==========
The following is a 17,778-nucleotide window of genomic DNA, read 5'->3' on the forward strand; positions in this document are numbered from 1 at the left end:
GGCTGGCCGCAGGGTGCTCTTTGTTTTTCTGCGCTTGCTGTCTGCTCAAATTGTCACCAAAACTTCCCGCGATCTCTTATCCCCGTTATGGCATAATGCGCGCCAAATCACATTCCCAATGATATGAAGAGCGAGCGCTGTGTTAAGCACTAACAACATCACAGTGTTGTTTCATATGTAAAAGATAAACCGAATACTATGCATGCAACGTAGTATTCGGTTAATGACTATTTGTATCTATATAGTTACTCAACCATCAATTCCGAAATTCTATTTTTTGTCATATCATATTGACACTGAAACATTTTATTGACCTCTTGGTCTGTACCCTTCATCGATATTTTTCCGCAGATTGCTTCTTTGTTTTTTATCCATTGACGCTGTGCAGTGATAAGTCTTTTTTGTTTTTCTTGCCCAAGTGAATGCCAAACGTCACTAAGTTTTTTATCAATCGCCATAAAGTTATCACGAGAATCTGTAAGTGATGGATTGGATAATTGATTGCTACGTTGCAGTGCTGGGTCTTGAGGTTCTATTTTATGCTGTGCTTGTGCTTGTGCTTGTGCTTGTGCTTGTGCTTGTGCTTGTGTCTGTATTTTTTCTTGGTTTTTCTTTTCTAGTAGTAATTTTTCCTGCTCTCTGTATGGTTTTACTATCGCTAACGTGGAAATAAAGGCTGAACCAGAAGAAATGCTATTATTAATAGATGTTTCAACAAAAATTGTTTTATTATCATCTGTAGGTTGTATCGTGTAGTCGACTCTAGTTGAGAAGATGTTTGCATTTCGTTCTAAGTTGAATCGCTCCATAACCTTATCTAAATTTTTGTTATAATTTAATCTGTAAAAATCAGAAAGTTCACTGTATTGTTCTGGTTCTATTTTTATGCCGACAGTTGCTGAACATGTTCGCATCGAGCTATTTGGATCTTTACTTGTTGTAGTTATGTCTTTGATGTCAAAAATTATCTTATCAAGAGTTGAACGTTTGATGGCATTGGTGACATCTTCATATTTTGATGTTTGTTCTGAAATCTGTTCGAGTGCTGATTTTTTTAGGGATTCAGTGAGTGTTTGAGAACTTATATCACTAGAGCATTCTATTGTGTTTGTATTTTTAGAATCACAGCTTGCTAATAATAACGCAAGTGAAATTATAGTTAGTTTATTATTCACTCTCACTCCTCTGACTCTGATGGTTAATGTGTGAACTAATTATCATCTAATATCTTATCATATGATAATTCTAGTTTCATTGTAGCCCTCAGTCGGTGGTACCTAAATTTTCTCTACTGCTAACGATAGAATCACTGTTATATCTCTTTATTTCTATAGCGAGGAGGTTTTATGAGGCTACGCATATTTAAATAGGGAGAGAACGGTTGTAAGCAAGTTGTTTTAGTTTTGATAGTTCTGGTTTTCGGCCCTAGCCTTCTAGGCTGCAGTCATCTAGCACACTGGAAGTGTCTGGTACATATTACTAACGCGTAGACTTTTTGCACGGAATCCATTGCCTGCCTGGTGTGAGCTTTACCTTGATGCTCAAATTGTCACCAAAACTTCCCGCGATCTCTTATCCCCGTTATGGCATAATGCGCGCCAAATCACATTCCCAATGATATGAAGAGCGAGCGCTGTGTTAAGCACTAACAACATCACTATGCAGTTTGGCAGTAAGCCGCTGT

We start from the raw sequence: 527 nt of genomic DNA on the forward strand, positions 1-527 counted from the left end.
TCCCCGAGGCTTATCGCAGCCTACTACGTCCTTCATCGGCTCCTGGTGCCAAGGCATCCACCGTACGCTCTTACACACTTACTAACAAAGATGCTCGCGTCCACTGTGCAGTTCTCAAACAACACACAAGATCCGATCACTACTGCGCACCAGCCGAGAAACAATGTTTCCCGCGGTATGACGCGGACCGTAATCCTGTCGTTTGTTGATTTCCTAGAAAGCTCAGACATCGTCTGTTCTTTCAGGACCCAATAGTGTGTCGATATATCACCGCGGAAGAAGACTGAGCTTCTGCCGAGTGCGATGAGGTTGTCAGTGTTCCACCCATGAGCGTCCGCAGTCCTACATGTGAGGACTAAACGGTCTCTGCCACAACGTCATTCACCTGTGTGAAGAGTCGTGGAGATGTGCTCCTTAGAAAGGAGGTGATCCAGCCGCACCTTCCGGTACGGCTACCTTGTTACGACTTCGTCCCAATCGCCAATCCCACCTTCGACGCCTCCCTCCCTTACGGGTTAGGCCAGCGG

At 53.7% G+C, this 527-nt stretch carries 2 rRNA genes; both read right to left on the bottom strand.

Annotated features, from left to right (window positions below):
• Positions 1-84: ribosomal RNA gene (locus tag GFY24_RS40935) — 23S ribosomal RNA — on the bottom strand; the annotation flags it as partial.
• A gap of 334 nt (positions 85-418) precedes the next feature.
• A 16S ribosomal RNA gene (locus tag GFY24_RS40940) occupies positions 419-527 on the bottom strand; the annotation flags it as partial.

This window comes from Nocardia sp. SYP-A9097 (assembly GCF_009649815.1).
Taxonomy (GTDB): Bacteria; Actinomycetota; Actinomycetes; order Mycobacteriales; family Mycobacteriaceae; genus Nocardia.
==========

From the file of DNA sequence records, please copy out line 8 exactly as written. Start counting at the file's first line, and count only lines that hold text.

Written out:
• A gap of 334 nt (positions 85-418) precedes the next feature.